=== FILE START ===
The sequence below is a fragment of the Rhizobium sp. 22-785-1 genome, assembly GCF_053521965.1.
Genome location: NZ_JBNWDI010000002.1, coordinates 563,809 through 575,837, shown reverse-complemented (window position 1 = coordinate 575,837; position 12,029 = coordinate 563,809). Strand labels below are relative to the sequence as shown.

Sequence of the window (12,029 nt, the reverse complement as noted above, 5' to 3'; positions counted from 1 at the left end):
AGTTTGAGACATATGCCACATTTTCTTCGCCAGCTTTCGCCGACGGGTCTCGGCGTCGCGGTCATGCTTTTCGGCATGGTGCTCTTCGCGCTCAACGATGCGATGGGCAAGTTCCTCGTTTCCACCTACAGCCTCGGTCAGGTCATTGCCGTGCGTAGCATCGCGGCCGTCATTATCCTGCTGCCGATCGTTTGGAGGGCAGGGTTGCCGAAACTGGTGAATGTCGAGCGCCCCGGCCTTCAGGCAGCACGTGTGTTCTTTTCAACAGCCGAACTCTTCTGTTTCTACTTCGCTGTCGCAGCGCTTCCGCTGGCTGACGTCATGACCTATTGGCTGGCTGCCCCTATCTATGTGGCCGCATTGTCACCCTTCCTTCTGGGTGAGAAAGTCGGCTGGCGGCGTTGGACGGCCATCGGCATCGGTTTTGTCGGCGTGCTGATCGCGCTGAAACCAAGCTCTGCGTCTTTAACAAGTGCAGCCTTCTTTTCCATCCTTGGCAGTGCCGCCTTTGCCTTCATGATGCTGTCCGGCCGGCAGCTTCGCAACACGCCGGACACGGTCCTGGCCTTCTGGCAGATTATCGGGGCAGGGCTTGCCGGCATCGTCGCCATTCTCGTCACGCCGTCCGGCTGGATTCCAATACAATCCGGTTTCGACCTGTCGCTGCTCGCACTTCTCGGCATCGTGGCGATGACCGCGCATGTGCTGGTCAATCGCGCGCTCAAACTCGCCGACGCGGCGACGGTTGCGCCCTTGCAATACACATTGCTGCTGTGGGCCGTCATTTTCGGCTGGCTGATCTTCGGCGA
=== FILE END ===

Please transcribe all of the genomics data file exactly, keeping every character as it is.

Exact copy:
The sequence below is a fragment of the Rhizobium sp. 22-785-1 genome, assembly GCF_053521965.1.
Genome location: NZ_JBNWDI010000002.1, coordinates 563,809 through 575,837, shown reverse-complemented (window position 1 = coordinate 575,837; position 12,029 = coordinate 563,809). Strand labels below are relative to the sequence as shown.

Sequence of the window (12,029 nt, the reverse complement as noted above, 5' to 3'; positions counted from 1 at the left end):
AGTTTGAGACATATGCCACATTTTCTTCGCCAGCTTTCGCCGACGGGTCTCGGCGTCGCGGTCATGCTTTTCGGCATGGTGCTCTTCGCGCTCAACGATGCGATGGGCAAGTTCCTCGTTTCCACCTACAGCCTCGGTCAGGTCATTGCCGTGCGTAGCATCGCGGCCGTCATTATCCTGCTGCCGATCGTTTGGAGGGCAGGGTTGCCGAAACTGGTGAATGTCGAGCGCCCCGGCCTTCAGGCAGCACGTGTGTTCTTTTCAACAGCCGAACTCTTCTGTTTCTACTTCGCTGTCGCAGCGCTTCCGCTGGCTGACGTCATGACCTATTGGCTGGCTGCCCCTATCTATGTGGCCGCATTGTCACCCTTCCTTCTGGGTGAGAAAGTCGGCTGGCGGCGTTGGACGGCCATCGGCATCGGTTTTGTCGGCGTGCTGATCGCGCTGAAACCAAGCTCTGCGTCTTTAACAAGTGCAGCCTTCTTTTCCATCCTTGGCAGTGCCGCCTTTGCCTTCATGATGCTGTCCGGCCGGCAGCTTCGCAACACGCCGGACACGGTCCTGGCCTTCTGGCAGATTATCGGGGCAGGGCTTGCCGGCATCGTCGCCATTCTCGTCACGCCGTCCGGCTGGATTCCAATACAATCCGGTTTCGACCTGTCGCTGCTCGCACTTCTCGGCATCGTGGCGATGACCGCGCATGTGCTGGTCAATCGCGCGCTCAAACTCGCCGACGCGGCGACGGTTGCGCCCTTGCAATACACATTGCTGCTGTGGGCCGTCATTTTCGGCTGGCTGATCTTCGGCGA